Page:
The forum held in Seneca Falls involving six of the seven candidates vying for Democratic support in November’s election to take on Rep. Tom Reed featured a lot of similar viewpoints.
While the point of view on issues like immigration, global trade policy, healthcare, and other hotly-contested issues were unsurprising — the focus for those in the audience was identifying which candidate might be best suited to take on Reed.
“It’s a tough ask,” Fayette Town Supervisor Cindy Lorenzetti said before the session began. “I know from experience.” The Democrat has managed to win her seat three times, and in November ran unopposed. “Democrats are at a disadvantage. I’m just trying to find a candidate who looks capable to take on Reed in November,” she added.
Charlie Brady, a member of the Seneca County Democratic Committee said that events like the one held on Sunday are important. “It’s important for Democrats to find a candidate that can compete with Reed and also garner enough support after the primary to win a general election,” he said.
The primary will be held on June 26th, but for the 100 in attendance at the Seneca Falls Community Center — facing down the reality of a representative that they feel is ‘out of touch’ with residents is motivation. “This is the year to unseat Tom Reed,” an organizer said as the forum began. “After the primary, we’re going to have to see a groundswell of support. We’re going to have to step out of our comfort zone,” they continued.
While a number of major policy issues were discussed by the candidates — no clear answers were provided on ways to win over Republican or Independent voters. For those in attendance, though, it was clearly what many were hopeful for.
The forum featured Charles Whalen, Eddie Sundquist, Tracy Mitrano, Ian Golden, Max Della Pia, and Linda Andrei.
The candidates rarely disagreed — but offered up some differing approaches to handling various problems facing Americans in 2018. Healthcare was one that the panel could agree on, though. The entire group pitched for a single-payer system, but noted that funding challenges exist. “We need to make sure we’re funding Medicaid and Medicare,” explained Golden. “It’ll make us more efficient and more productive.”
Andrei added that healthcare should not be something sought out by individuals. “Everyone should be covered from birth-til-death. And it should be a medicare for all system. There’s a big difference in the cost, but the system we have right now is all about profit over patient,” she said.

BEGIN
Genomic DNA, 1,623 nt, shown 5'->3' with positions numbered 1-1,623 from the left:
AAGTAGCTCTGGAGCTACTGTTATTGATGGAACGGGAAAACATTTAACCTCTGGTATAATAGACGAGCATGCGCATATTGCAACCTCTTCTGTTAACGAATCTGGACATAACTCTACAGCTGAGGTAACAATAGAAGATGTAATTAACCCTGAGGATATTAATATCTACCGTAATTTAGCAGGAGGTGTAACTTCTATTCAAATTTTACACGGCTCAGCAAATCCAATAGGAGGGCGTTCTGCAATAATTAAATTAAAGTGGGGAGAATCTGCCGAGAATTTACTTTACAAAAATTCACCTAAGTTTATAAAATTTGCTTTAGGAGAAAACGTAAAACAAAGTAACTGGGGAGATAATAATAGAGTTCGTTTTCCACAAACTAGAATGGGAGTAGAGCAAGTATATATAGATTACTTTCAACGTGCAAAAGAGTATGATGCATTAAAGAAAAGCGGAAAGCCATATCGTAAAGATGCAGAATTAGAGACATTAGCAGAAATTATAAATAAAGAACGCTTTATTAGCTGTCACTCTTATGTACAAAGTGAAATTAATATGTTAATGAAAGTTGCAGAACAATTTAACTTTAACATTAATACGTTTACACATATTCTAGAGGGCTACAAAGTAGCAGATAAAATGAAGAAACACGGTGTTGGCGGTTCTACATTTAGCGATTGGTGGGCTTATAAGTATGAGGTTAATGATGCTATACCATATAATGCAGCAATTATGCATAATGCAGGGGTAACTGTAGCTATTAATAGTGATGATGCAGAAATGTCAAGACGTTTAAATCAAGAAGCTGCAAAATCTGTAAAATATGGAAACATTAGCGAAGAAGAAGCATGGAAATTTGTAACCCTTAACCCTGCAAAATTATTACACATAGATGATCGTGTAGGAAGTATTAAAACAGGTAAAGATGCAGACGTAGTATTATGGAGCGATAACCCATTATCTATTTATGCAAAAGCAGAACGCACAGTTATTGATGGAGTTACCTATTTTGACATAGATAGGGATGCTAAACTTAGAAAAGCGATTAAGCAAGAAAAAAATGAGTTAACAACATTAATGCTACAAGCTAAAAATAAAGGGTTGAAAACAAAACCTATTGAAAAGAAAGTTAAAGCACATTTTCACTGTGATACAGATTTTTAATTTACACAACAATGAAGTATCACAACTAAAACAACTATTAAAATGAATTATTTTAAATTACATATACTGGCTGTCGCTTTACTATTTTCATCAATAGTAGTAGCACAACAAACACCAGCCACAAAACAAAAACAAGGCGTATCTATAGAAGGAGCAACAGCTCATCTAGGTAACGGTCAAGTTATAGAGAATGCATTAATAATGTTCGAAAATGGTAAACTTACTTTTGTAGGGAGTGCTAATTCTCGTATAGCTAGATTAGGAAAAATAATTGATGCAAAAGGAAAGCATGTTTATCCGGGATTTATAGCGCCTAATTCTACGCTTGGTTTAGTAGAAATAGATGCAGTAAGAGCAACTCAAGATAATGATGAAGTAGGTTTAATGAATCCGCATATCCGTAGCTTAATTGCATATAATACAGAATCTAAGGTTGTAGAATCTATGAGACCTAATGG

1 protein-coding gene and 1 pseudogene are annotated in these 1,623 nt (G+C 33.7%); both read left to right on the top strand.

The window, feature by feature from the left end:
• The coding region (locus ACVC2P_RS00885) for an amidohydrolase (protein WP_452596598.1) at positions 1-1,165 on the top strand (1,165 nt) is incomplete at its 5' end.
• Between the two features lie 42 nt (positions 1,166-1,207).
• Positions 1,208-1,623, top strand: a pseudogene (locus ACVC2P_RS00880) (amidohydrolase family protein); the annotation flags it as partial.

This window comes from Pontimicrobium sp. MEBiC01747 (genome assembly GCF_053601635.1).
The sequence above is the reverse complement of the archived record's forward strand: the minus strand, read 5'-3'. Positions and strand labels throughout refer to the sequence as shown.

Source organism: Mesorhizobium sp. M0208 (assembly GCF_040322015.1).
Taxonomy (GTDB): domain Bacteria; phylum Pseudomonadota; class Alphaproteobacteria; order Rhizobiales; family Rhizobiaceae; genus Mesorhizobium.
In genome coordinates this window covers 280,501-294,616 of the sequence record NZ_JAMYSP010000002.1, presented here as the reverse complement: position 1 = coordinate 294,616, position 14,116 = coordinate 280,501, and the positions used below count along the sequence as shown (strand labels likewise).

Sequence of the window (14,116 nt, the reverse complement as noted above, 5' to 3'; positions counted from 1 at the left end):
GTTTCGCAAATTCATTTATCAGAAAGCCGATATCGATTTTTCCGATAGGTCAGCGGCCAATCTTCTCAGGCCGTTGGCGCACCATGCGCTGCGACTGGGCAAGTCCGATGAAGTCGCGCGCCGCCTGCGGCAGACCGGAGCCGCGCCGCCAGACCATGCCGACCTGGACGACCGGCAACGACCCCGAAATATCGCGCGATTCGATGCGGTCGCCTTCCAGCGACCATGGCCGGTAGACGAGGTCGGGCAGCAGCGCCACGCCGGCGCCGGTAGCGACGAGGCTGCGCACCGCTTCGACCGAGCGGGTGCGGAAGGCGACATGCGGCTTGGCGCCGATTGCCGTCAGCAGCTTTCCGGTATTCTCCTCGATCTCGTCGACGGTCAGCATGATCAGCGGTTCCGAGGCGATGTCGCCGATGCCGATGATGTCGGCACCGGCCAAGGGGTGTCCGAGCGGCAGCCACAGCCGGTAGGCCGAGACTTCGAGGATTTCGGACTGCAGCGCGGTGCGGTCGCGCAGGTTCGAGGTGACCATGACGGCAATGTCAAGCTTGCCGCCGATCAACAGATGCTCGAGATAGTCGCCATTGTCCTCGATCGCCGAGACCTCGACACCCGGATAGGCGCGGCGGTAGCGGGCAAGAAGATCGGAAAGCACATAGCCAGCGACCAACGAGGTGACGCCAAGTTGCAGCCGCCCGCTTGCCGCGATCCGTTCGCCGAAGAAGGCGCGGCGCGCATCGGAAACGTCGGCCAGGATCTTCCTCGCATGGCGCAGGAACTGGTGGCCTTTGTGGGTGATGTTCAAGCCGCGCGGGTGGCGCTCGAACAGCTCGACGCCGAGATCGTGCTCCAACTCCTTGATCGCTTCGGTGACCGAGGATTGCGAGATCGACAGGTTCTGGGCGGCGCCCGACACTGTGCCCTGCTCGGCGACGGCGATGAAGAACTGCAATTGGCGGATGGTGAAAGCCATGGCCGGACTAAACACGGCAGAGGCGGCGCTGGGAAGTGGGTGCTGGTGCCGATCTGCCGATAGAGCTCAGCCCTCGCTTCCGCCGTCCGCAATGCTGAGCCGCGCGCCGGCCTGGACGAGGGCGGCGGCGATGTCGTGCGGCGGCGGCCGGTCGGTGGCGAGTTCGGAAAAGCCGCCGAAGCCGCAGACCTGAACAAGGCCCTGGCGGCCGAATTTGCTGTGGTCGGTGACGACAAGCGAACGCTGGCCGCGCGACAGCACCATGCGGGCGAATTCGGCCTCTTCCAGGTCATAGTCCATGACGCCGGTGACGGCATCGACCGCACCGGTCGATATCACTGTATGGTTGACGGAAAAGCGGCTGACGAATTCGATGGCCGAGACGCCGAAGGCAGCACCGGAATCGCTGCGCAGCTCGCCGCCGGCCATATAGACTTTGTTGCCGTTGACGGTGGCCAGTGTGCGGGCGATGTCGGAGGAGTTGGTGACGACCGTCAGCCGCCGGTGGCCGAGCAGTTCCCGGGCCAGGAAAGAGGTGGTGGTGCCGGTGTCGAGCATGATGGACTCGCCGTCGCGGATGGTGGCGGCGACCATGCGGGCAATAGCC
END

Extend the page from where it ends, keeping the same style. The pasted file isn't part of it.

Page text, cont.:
The candidates all supported immigration reform, but said that current representation — including that in the White House — is failing to execute. The group frequently criticized President Donald Trump’s leadership, as well as his policy stance on the nation’s borders. Immigration wasn’t the only foreign policy item on the docket Sunday. The panel talked about the future of jobs in the U.S., as a question posed to them asked for their thoughts on tariffs and trade relations globally.
Andrei added, “We need to recognize that we live in a global economy. This ‘isolationist’ platform that Mr. Trump is trying to push forward is going to make us less secure. There’s no such thing as ‘free’ trade. Fair means that we treat people fairly around the world.”
Della Pia said that fair trade has to be carefully balanced with those around the world who do not share our values. “Fair trade needs to be an equal trade — and we need to be aware of that and respond aggressively,” he continued, pointing to labor injustices that exist around the world.
Sundquist said that bringing back jobs is important, but noted that it’s a complex issue. “We need to have a more comprehensive solution because we’re allowing most of this to change administration after administration,” he concluded.
Local environmental issues came up, as the candidates discussed the impact that landfills, gas storage facilities, and proposed incinerators have on local businesses. “We’ve shown how desperate we are for jobs that we’re willing to consider being the garbage collector for New York City,” he explained after.
Golden described environmental issues as a political wedge, used to divide the two parties. “I’ve spoken with fairly-conservative friends who say that protecting the environment is a priority,” he added. Golden said that protecting the environment is in the best interest of the Finger Lakes region, and a practice that the rest of the U.S. could learn from.
Sunday’s forum was the second time in a week that multiple candidates came together for this event. The June 26 primary scheduled for Democrats will provide them with approximately four months of campaigning one-on-one with Rep. Reed.